Response To Deglaciation
On the Maine coast, evidence of local relative sea level 12.5 ka is now exposed 60-80 m above present sea level. At that time, eustatic sea level was at least 70 m below present in most parts of the world. The difference is due to isostatic depression of the Maine coast by the weight of glacial ice. During deglaciation, the sea advanced inland in contact with the retreating margin of the marine-based ice sheet. Due to isostatic rebound and the contours of the land, the ice sheet grounded as much as 150 km inland of the present coast, glaciomarine deltas formed, and the transgression reached a stillstand at what is termed the upper marine limit. Due to differential tilting during rebound, this marine limit is now over 132 m in elevation at its farthest inlet extent. As rebound became dominant, sea level reached to 65 m below present at about 9.5 ka. At that time rebound slowed to about the same rate as that of eustatic sea-level rise. Shorelines were cut and deltas were formed at this lower marine stillstand position. Subsequently, eustatic rise became the predominant mode. Radiocarbon dates on fossil marine mollusks provide timing for this onlap and offlap.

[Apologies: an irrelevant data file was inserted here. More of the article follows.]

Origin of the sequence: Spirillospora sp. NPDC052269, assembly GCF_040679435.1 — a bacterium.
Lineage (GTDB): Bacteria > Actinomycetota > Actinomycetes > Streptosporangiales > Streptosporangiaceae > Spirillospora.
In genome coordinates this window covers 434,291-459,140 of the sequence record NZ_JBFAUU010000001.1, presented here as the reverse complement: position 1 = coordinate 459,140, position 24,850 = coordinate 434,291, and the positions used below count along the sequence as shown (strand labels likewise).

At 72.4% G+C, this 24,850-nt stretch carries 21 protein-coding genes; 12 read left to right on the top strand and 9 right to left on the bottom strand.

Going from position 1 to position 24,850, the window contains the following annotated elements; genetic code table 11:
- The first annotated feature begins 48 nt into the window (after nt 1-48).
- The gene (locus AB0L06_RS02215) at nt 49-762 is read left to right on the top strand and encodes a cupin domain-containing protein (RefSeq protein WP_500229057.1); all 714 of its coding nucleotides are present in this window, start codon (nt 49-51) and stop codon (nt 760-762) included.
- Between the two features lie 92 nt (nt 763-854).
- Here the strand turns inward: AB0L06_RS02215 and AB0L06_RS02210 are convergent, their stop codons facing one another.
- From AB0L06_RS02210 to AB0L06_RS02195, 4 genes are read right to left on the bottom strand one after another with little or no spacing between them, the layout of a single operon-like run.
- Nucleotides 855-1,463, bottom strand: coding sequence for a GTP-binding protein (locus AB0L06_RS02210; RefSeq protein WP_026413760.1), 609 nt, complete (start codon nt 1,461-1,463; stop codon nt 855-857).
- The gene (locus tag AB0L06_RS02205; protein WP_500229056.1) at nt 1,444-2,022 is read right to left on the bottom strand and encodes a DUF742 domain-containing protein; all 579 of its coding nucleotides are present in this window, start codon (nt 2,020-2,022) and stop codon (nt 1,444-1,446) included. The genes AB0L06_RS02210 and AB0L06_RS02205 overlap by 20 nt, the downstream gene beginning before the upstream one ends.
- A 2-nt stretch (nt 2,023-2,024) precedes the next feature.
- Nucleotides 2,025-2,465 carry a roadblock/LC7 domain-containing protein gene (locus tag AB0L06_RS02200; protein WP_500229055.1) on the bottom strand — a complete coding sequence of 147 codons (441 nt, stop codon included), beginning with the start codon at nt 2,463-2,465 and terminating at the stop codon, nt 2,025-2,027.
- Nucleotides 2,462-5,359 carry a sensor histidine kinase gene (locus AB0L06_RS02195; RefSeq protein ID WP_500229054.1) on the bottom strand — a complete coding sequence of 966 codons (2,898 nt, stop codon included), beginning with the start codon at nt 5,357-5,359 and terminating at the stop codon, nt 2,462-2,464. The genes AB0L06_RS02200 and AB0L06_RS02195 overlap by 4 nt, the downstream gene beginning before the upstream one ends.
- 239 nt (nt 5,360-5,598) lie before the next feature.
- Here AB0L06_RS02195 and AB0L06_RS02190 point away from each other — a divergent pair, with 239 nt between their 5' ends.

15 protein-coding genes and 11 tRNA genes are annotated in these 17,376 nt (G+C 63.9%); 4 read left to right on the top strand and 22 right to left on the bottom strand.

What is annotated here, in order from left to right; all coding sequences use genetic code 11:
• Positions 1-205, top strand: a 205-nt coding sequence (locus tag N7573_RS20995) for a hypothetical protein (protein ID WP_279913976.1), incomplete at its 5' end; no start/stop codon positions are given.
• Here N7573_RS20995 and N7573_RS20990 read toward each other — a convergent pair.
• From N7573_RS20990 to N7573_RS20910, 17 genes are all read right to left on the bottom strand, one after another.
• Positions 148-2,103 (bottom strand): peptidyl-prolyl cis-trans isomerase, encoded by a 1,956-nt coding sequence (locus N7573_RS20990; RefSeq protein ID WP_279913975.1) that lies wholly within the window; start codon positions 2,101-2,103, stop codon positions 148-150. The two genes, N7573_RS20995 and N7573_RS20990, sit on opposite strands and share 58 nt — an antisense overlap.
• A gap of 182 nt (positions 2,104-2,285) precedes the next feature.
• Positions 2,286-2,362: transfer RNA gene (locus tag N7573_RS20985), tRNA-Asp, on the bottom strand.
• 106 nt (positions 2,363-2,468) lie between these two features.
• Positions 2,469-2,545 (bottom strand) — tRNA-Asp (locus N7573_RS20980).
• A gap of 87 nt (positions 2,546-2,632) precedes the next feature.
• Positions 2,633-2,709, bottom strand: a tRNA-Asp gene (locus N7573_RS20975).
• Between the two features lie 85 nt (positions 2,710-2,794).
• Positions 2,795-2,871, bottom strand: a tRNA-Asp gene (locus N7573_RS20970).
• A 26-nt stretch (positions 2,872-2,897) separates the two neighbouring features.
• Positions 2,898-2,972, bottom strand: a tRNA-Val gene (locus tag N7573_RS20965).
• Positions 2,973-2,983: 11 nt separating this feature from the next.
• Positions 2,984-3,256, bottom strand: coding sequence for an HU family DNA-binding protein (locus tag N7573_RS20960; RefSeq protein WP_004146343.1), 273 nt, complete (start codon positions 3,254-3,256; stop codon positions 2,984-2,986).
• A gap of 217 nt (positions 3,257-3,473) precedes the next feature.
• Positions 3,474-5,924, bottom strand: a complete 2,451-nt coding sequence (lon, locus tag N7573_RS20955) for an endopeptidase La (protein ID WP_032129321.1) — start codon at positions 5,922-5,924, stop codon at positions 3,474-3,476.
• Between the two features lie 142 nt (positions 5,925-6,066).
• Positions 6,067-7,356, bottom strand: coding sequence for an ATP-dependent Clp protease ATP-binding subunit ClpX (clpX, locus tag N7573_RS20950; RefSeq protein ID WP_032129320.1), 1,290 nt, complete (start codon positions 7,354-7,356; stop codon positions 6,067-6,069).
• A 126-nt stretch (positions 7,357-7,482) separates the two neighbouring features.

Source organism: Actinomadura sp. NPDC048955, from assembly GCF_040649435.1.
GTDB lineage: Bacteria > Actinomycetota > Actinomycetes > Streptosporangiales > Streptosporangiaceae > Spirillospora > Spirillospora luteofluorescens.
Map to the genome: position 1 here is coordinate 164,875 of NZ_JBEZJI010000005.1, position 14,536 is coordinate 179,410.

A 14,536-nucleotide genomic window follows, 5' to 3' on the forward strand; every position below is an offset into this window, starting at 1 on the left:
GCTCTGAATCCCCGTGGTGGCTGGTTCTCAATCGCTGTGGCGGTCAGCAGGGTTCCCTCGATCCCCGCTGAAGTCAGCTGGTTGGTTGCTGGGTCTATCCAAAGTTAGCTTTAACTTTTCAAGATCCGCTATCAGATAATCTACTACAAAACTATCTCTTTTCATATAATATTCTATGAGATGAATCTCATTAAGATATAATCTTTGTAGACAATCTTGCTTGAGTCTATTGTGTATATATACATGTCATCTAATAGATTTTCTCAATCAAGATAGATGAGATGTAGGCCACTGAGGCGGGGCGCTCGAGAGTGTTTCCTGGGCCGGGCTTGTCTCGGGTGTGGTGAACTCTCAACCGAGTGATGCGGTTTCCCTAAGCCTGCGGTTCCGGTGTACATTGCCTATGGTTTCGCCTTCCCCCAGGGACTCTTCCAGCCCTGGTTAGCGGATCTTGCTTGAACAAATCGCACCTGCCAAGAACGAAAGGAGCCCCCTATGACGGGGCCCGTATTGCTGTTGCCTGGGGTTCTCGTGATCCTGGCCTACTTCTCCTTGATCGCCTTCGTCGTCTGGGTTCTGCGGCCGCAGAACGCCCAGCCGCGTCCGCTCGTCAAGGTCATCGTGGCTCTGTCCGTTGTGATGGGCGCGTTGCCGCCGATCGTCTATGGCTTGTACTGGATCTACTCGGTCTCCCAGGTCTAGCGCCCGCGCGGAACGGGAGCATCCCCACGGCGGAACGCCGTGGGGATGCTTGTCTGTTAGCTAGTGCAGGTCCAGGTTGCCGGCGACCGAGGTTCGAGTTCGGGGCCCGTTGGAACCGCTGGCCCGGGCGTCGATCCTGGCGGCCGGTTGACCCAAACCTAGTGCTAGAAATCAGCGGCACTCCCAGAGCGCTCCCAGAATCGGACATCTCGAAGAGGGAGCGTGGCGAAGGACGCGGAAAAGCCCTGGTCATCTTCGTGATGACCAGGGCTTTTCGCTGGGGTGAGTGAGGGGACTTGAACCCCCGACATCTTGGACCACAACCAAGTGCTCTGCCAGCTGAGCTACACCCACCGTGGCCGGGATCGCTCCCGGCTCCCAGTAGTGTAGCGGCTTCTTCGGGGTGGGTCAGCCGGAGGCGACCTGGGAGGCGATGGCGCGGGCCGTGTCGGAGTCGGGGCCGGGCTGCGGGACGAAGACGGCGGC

From 7.0 ka to the present, radiocarbon dates on wood and salt marsh peats provide a relatively precise sea-level curve. During the period 4.2--1.5 ka, sea level rose at 1.22 m/1,000 yrs. Before that period, it may have risen more than twice as fast. After 1.5 ka, it slowed to half the mid-late Holocene rate. Recent tide-gauge records show an acceleration in rate to 2--3 mm/yr for the past 40 yrs. Releveling, tide gauges, and other evidence (Anderson and others, 1984) suggest that the coast is being warped downward to the east, possibly due to non-glacially induced neotectonics.
Figures & Tables
Sea-Level Fluctuation and Coastal Evolution - This Special Publication is the result of a symposium in honor of W. Armstrong Price held at the first SEPM Midyear Meeting at San Jose, California, on August 12, 1984. The factors controlling relative sea-level change along our shores are varied and, at best, imperfectly understood. Yet, the relative rate of change is what controls shoreline erosion, the arrangement of sedimentary facies of the coastal zone, and the character of deformities within the coastal stratigraphic record. Therefore, these papers address sea-level changes, shoreline responses, and the controls on the three-dimensional geometry of the consequent lithosomes; in short, the architecture of the coastal depositional systems.